Why would music listening decrease pain? And why would this not happen as much in musically trained individuals?

There is ample evidence that relaxing music (with slow tempo and volume) can induce a relaxation response characterized by a decrease in heart rate, blood pressure, and other physiological indicators. This relaxation may alleviate anxiety and thereby the feeling of pain, coaxing the body to a state that is is finding hard to attain on its own.

Another reason for the analgesic effects of music may stem from it serving as a distraction from the pain sensation. Here, the narrow scope of our attention produces an advantage. We all know that one of the best ways to soothe a child with a boo-boo is try to attract their attention to something else. The same may in effect be happening with music that captures our attention.

In the special case of musicians, it may be that musical stimuli are processed differently, and in a way that inhibits the relaxation or distraction effects they have on musically non-trained individuals. The writers of the article speculate that musicians may be more prone to listen to music analytically, thinking about its structure and the performance of the other musicians - thereby inhibiting the full extent of the positive effects that music could have.

In summary, music listening seems like a valuable, worthwhile, and sorely needed addition to non-pharmacological pain management options. As something that may be administered through a regular smartphone, as evidenced here, it trumps many other options in approachability, non-stigmatizing nature and ease of use. And when considering the possibilities for pain management outside hospital settings, it may be that we have just scraped the surface of what music can offer.  Future studies utilizing and exploring the possibilities of smart devices, streaming services and sensor technology could show exactly how individually tailored music listening could be used as prescription medication for pain in real-life settings.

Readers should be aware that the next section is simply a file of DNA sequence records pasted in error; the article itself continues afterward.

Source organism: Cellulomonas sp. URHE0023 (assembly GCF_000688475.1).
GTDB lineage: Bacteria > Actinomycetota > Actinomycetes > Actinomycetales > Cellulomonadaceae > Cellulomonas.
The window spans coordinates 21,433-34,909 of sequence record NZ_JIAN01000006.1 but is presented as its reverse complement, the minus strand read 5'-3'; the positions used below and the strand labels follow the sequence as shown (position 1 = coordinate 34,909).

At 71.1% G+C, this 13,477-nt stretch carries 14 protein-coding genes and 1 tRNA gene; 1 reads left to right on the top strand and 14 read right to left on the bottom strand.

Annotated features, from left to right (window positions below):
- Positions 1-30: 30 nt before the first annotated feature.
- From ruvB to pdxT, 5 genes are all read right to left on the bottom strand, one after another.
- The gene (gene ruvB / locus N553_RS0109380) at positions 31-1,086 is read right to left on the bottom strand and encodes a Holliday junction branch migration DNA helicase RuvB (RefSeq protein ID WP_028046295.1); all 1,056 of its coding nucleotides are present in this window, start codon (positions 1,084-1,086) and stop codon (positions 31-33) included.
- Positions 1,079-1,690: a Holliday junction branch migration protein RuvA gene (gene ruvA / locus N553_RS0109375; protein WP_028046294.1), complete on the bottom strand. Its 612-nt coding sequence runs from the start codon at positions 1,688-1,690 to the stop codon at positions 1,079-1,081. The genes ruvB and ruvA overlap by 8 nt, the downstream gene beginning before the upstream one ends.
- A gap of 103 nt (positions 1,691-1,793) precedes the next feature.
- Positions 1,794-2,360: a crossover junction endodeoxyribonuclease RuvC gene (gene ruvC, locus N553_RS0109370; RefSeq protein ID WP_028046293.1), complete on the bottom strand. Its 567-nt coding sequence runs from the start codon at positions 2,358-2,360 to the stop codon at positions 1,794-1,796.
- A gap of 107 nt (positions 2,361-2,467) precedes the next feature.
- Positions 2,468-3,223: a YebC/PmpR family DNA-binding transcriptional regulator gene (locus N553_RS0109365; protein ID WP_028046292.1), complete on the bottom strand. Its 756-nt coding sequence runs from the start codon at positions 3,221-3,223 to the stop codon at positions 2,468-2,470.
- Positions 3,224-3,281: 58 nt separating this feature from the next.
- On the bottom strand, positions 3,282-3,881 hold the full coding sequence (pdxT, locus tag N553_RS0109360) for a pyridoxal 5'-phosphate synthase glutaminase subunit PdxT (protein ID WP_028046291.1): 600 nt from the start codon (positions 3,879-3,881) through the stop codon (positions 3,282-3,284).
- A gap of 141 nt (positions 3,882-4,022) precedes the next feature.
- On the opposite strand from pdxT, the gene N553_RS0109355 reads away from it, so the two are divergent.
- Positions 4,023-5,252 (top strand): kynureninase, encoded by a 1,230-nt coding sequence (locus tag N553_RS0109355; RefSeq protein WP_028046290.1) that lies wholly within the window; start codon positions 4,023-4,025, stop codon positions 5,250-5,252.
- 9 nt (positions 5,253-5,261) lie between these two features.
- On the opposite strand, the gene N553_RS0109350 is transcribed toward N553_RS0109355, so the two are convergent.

Written by Ketki Karanam & Marko Ahtisaari

References

1. Koch, M. E., Kain, Z. N., Ayoub, C., & Rosenbaum, S. H. (1998). The sedative and analgesic sparing effect of music. The Journal of the American Society of Anesthesiologists, 89(2), 300-306. http://dx.doi.org/10.1097/00000542-199808000-00005

2. Allred, K. D., Byers, J. F., & Sole, M. L. (2010). The effect of music on postoperative pain and anxiety. Pain Management Nursing, 11(1), 15-25. http://dx.doi.org/10.1016/j.pmn.2008.12.002

3. Finlay, K. A., Wilson, J. A., Gaston, P., Al-Dujaili, E. A., & Power, I. (2016). Post-operative pain management through audio-analgesia: Investigating musical constructs. Psychology of Music, 44(3), 493-513. http://dx.doi.org/10.1177/0305735615577247

4. Nilsson, U., Rawal, N., Uneståhl, L. E., Zetterberg, C., & Unosson, M. (2001). Improved recovery after music and therapeutic suggestions during general anaesthesia: a double‐blind randomised controlled trial. Acta Anaesthesiologica Scandinavica, 45(7), 812-817. http://dx.doi.org/10.1034/j.1399-6576.2001.045007812.x

5. Guétin, S., de Diego, E., Mohy, F., Adolphe, C., Hoareau, G., Touchon, J., Thayer, J.F., Julian Koenig (2016). A patient-controlled, smartphone-based music intervention to reduce pain—A multi-center observational study of patients with chronic pain.European Journal of Integrative Medicine. http://dx.doi.org/10.1016/j.eujim.2016.01.002